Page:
Blair meets Israeli opposition leader, Sharon TV defence banned

10 January 2003
Leader of Israel's Labour Party Amram Mitzna, in the UK for talks with Prime Minister Tony Blair, said in a BBC interview on 9 January that if elected he would immediately restart negotiations with the Palestinians and would be willing unilaterally to leave some Palestinian areas. 'I'm sure most Israelis do believe it is time to make concessions - sensitive and painful,' he said. Mitzna said that he would pull Israeli forces out of some settlements in Gaza and the West Bank: 'We have to separate ourselves from the Palestinians.' Talks with current Palestinian Authority (PA) leader Yasser Arafat were not ruled out: both the US and Israel have called for his removal before the peace process can proceed. Of his talks with the UK premier, he said: 'We both agreed that there is a necessity to resume negotiations side-by-side with fighting terrorism.' Blair wants to inject renewed energy into resolving the Israeli-Palestinian conflict to illustrate to the Arab world that there is more to Western policy in the Middle East than the insistence on Iraqi disarmament. In a speech on 7 January, the Prime Minister warned of the perceived 'double standards' in dealing with Iraq and Israel.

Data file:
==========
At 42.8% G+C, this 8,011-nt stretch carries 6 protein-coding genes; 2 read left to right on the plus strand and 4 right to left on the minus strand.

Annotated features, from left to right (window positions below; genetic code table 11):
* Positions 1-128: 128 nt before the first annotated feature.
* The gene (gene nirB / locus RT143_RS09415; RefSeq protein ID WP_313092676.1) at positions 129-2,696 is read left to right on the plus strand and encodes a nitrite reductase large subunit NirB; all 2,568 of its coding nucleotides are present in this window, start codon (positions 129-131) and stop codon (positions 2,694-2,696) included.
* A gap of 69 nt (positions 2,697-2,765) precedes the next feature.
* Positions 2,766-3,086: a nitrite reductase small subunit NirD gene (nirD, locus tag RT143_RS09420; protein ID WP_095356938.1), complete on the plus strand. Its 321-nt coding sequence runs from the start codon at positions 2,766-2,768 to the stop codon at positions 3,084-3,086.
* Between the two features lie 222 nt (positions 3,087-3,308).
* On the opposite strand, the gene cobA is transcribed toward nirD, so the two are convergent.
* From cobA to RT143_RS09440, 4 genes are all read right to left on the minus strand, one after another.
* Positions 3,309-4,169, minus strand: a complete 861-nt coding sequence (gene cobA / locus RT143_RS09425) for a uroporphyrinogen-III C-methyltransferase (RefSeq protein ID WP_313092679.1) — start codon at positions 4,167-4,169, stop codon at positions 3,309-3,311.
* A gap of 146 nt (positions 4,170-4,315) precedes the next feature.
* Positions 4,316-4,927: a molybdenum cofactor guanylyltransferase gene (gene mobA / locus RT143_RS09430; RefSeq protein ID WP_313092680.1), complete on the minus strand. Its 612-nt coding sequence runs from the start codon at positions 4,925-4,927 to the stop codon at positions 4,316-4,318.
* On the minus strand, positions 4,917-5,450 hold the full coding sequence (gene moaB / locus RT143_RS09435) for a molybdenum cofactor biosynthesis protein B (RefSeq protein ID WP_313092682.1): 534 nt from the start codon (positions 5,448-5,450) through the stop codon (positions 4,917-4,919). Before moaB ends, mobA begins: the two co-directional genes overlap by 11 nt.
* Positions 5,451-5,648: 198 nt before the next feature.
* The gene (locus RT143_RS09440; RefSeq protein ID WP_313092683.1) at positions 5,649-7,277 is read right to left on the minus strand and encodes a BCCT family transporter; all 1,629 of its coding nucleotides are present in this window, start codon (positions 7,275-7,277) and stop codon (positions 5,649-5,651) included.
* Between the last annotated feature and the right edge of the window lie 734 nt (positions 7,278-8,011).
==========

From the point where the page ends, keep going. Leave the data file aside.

The meeting between Blair and opposition leader Mitzna, close to the Israeli general election on 28 January, had been criticised by some Likud party supporters, particularly as Blair refused to meet Likud Foreign Minister Benjamin Netanyahu when he visited London in December. Relations are already at a low point, since Blair's planned January conference in London on Palestinian reform has been scuppered by an Israeli ban on the PA officials travelling. Blair wrote to Israeli Prime Minister Ariel Sharon asking him to reconsider the decision, but Sharon telephoned Blair on 9 January to give what a Downing Street spokesman called a 'definitive no'. Government officials insist the talks will go ahead in some form.

Sharon continues to be damaged by corruption scandals, the latest one focussing on him personally. He is alleged to have received a personal loan of $1.5 million to repay illegal campaign contributions. The Prime Minister suffered a further indignity on 9 January: as he launched a furious refutation of the 'politically motivated' allegations, election officials ordered broadcasters to cut transmission of the speech, on the grounds that it constituted unlawful election propaganda.

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